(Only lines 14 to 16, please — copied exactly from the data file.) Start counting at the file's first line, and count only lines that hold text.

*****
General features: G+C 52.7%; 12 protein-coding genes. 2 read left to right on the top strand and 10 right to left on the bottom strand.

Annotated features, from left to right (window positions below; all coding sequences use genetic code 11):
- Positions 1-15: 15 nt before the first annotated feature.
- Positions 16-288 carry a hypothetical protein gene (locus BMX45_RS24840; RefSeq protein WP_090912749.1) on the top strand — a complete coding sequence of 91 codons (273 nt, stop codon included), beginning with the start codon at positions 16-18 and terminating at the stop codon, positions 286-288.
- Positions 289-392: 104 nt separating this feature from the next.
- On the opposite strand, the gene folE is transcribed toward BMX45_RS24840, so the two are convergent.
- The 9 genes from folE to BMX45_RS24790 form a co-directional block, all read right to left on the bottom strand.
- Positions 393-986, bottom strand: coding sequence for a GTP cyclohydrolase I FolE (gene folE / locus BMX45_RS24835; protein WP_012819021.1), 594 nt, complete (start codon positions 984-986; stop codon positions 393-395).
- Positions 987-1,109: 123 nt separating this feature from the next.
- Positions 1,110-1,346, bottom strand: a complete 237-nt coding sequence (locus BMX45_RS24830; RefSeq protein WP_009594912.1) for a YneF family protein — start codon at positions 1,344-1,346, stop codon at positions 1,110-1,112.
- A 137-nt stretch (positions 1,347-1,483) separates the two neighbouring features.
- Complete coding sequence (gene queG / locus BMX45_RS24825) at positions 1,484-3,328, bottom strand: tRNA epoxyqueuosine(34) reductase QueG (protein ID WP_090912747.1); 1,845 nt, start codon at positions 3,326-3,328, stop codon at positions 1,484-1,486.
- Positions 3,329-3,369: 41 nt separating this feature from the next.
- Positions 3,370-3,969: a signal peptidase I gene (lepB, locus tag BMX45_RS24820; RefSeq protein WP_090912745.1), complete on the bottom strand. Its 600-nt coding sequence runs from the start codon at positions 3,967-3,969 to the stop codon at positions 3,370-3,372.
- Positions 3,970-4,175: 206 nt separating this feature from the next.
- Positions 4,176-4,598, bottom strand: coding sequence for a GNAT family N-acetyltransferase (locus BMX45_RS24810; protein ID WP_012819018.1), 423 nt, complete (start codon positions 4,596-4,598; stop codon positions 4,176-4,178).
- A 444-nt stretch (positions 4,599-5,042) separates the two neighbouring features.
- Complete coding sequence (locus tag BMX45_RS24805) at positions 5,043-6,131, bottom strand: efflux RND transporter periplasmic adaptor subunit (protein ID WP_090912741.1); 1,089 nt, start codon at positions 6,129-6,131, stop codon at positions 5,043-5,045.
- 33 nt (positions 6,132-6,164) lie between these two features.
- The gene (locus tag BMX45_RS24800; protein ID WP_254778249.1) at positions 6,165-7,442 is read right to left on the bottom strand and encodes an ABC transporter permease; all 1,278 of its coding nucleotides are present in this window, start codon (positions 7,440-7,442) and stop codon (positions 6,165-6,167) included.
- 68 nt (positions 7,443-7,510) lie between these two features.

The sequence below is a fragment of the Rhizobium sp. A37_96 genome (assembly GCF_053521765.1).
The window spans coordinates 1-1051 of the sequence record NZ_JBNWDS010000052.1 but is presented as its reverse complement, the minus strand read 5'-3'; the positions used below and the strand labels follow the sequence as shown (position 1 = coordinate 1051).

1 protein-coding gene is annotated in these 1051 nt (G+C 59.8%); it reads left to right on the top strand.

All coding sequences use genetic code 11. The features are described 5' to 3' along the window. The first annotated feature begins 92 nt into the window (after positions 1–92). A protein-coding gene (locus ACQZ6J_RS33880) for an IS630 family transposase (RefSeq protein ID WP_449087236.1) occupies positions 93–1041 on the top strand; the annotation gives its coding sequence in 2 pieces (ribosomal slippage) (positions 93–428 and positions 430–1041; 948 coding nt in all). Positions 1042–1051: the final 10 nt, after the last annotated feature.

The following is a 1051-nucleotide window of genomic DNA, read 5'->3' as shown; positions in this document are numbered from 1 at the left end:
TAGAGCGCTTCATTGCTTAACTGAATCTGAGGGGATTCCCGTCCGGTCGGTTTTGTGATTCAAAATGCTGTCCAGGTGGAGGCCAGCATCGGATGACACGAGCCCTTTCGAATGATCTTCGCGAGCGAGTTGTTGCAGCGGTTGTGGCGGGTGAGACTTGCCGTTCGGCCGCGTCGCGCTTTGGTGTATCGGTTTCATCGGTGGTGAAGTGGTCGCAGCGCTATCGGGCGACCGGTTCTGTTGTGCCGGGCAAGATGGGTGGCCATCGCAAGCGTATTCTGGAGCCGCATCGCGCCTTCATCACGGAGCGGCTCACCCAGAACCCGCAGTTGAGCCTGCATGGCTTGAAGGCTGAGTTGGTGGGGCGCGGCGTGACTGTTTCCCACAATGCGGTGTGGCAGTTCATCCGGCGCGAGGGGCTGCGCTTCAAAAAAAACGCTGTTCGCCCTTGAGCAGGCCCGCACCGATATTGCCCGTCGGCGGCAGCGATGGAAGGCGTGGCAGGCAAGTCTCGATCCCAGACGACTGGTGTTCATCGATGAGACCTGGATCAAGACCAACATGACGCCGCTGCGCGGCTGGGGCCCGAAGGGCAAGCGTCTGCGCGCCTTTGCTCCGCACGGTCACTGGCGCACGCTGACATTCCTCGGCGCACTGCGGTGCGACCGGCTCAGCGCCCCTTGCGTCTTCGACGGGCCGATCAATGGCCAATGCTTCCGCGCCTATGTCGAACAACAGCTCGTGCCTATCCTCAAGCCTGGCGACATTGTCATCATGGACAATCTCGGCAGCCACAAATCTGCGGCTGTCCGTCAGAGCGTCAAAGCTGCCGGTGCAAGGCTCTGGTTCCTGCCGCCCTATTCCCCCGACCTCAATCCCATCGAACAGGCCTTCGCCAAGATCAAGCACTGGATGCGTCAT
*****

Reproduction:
- Positions 3,370-3,969: a signal peptidase I gene (lepB, locus tag BMX45_RS24820; RefSeq protein WP_090912745.1), complete on the bottom strand. Its 600-nt coding sequence runs from the start codon at positions 3,967-3,969 to the stop codon at positions 3,370-3,372.
- Positions 3,970-4,175: 206 nt separating this feature from the next.
- Positions 4,176-4,598, bottom strand: coding sequence for a GNAT family N-acetyltransferase (locus BMX45_RS24810; protein ID WP_012819018.1), 423 nt, complete (start codon positions 4,596-4,598; stop codon positions 4,176-4,178).